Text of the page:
In a Game of Stars, Derek Jeter Distinguished Himself With a Flip

In a Game of Stars, Derek Jeter Distinguished Himself With a Flip

The play happened more than 18 years ago, but for a generation of baseball fans all you need to describe it are two simple words: The Flip.

The 102-win Oakland Athletics were trailing the 95-win Yankees, 1-0, in the seventh inning in Game 3 of the 2001 American League division series. With a runner on first, Oakland’s Terrence Long laced a double to the right-field corner that was fielded cleanly by Shane Spencer.

Jeremy Giambi, Oakland’s lumbering designated hitter, was rounding third base and trying to score from first when Spencer uncorked a throw that seemed destined to live in infamy. It sailed over the heads of two potential cutoff men and started veering out of catcher Jorge Posada’s reach at home plate, right up until shortstop Derek Jeter materialized, streaking across the field, snagging the ball with his glove and flipping it sideways toward home.

Posada wheeled around with the ball and just barely tagged Giambi, who had chosen not to slide. The Yankees, down two games to none in the best-of-five series, would win that game and the series, all because Jeter did something no one could quite comprehend.

“You’re not going to see that play ever again,” Luis Sojo, a utility man for the Yankees, said after the game.

Art Howe, the manager of the Athletics, could barely hide his confusion and disappointment over Jeter’s play. “I didn’t have a clue why he was involved in that,” Howe said, “but it worked out well for them.”

The Yankees, who had won four championships over the previous five seasons, went on to lose the World Series to the Arizona Diamondbacks that year. But Jeter’s flip, which became his most famous single play, also helped short-circuit a potential dynasty in Oakland, as Billy Beane’s ragtag bunch never reached the heights many had envisioned.

A couple of months later, Oakland’s best player, Jason Giambi, signed with the Yankees.

On Tuesday the Baseball Hall of Fame will announce its 2020 class of inductees, and the ballot features six players who were in Oakland that night — four of whom played in the game. Back in 2001, it would not have been hard to imagine all six getting a shot at Cooperstown some day, but their careers diverged and now their voting totals could not be more disparate.

Roger Clemens, the former Yankees pitcher who has been accused of using performance-enhancing drugs, was named on 149 of the 210 ballots listed on Ryan Thibodaux’s Hall of Fame vote tracker as of Monday evening. Andy Pettitte, the Yankees starter who has dealt with a similar issue, was named on just 22. Jason Giambi and Eric Chavez, the offensive cornerstones of that Athletics team, were each named on one tracked ballot. And the Yankees’ Alfonso Soriano, a rising star at second base who stood by helplessly as Spencer’s wild throw sailed over his head on its way to Jeter, had not been named on any.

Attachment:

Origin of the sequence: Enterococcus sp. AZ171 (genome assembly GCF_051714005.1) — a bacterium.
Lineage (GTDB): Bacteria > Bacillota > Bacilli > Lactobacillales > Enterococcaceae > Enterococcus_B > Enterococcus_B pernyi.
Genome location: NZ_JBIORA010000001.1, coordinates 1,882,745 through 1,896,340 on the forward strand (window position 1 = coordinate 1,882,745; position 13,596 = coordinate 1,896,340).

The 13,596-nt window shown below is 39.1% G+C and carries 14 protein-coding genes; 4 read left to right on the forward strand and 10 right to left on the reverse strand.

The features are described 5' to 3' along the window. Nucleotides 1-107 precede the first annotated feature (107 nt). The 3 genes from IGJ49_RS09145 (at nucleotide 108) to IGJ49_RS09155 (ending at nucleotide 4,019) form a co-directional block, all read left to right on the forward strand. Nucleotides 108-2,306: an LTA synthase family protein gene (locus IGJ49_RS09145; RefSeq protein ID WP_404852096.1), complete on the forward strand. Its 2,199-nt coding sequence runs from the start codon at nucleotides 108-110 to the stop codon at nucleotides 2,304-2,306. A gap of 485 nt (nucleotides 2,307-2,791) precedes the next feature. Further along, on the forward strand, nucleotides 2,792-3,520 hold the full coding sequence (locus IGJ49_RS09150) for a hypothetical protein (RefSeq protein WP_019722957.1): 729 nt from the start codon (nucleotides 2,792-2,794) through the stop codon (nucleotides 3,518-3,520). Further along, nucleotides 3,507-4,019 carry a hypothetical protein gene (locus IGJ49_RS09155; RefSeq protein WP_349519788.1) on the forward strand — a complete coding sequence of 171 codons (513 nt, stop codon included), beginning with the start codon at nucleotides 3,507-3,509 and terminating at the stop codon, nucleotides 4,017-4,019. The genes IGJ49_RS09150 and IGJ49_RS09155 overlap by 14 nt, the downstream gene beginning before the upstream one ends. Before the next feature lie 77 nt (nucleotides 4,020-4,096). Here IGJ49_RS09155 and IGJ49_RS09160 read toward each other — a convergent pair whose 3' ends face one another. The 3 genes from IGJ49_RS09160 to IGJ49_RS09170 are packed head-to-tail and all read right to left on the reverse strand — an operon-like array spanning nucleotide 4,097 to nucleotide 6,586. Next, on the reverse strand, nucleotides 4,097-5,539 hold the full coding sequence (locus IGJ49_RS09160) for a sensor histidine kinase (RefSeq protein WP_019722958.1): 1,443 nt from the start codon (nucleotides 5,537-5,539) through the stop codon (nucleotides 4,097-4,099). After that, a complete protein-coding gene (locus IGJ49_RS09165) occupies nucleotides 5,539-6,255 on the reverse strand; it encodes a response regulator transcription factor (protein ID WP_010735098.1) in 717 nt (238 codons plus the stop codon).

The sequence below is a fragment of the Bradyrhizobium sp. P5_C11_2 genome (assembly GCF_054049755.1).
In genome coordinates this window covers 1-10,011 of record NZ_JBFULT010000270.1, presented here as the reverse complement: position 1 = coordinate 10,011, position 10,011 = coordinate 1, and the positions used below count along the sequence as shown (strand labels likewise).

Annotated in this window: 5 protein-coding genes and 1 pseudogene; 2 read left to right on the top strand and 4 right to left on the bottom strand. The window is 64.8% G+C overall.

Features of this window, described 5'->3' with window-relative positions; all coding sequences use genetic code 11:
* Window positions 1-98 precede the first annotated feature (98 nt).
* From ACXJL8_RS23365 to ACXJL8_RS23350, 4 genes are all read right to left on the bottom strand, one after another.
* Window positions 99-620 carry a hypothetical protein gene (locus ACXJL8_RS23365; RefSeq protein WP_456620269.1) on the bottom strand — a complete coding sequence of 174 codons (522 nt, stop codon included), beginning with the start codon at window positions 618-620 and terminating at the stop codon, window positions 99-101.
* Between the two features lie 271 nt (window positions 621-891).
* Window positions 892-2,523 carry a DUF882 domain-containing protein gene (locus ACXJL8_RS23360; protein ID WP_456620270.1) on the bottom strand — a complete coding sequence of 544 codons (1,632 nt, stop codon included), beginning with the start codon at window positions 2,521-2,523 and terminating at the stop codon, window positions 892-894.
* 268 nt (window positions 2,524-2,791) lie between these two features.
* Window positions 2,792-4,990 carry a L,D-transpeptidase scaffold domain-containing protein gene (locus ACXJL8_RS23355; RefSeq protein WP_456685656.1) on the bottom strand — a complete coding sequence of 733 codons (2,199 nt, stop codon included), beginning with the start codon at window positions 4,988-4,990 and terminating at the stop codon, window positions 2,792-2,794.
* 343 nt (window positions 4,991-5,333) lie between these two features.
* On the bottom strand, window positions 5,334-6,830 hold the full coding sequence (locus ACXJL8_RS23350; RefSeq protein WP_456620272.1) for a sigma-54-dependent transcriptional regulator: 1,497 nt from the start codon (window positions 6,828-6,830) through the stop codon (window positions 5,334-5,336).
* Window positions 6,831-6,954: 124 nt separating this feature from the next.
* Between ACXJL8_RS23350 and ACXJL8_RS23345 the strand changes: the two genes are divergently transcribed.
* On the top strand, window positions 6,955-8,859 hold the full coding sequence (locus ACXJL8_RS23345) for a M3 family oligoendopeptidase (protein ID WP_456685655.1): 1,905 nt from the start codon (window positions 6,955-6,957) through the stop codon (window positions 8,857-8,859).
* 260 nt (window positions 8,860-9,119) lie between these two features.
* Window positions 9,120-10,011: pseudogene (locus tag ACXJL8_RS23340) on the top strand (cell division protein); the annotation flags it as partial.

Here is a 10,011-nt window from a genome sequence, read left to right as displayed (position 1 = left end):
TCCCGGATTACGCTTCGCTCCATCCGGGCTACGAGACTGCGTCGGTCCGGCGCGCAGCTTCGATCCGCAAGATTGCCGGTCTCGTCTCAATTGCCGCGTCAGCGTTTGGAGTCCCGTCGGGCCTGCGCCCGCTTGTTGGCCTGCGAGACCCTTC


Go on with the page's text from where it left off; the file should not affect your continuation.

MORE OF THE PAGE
Jeter, who lasted a remarkable 20 years with the Yankees, was named on all of them. He has a chance of becoming the Hall’s second unanimous inductee, joining his longtime teammate Mariano Rivera.

Though Jeter was occasionally a punching bag for baseball’s sabermetrics world during his career, the combination of his huge moments, World Series rings, consistency and longevity have made him an obvious Hall of Famer. His 72.4 career wins above replacement don’t hurt, either.

But for Jeter to be named on every ballot, and Soriano on none, is still something of a surprise, at least through the lens of where they stood early in Soriano’s career.

The former double-play partners were quite the duo from 2001 to 2003. In fact, it would have been easy at the time to argue that Soriano was on his way to surpassing Jeter, at least as an offensive player. In their three full seasons together, Jeter hit 49 homers, drove in 201 runs, stole 70 bases and compiled 12.5 wins above replacement. Soriano, 18 months younger, hit 95 homers, drove in 266 runs, stole 119 bases and compiled 10.2 WAR in that period.

But the Yankees, never known for their patience, were desperate to get back to the World Series, so Jeter and Soriano’s partnership ended with a trade that sent Soriano to Texas for Alex Rodriguez after the 2003 season.

Jeter would remain the Yankees’ shortstop for 11 more seasons, winning another World Series in 2009. Soriano played two solid seasons in Texas and was traded to Washington — where he switched to the outfield and recorded baseball’s fourth 40-40 season. Then he became something of an albatross for the Cubs, with decent production that did not justify the eight-year, $136 million contract that had brought him to Chicago. In 2013, when Soriano was a shell of his former self, he was traded back into the Yankees’ fold, where he and Jeter spent their final two seasons together.

Jeter will be the third player from that 2001 game to be elected to the Hall of Fame: Mike Mussina and Rivera were inducted last year. And, barring a collective change of heart about Clemens, Jeter will most likely be the last. Pettitte is not nearly close enough, and Giambi, Chavez and Soriano will all fail to meet the 5 percent threshold to remain on the ballot.

To suggest that Soriano — or Chavez or Pettitte — should be a Hall of Famer would be nearly as ridiculous as suggesting that Jeter shouldn’t be one. But perhaps the fates of all those involved would have been different if Jeter had simply remained at the pitcher’s mound on that night in 2001, where everyone expected him to be, rather than making a play that will live forever.


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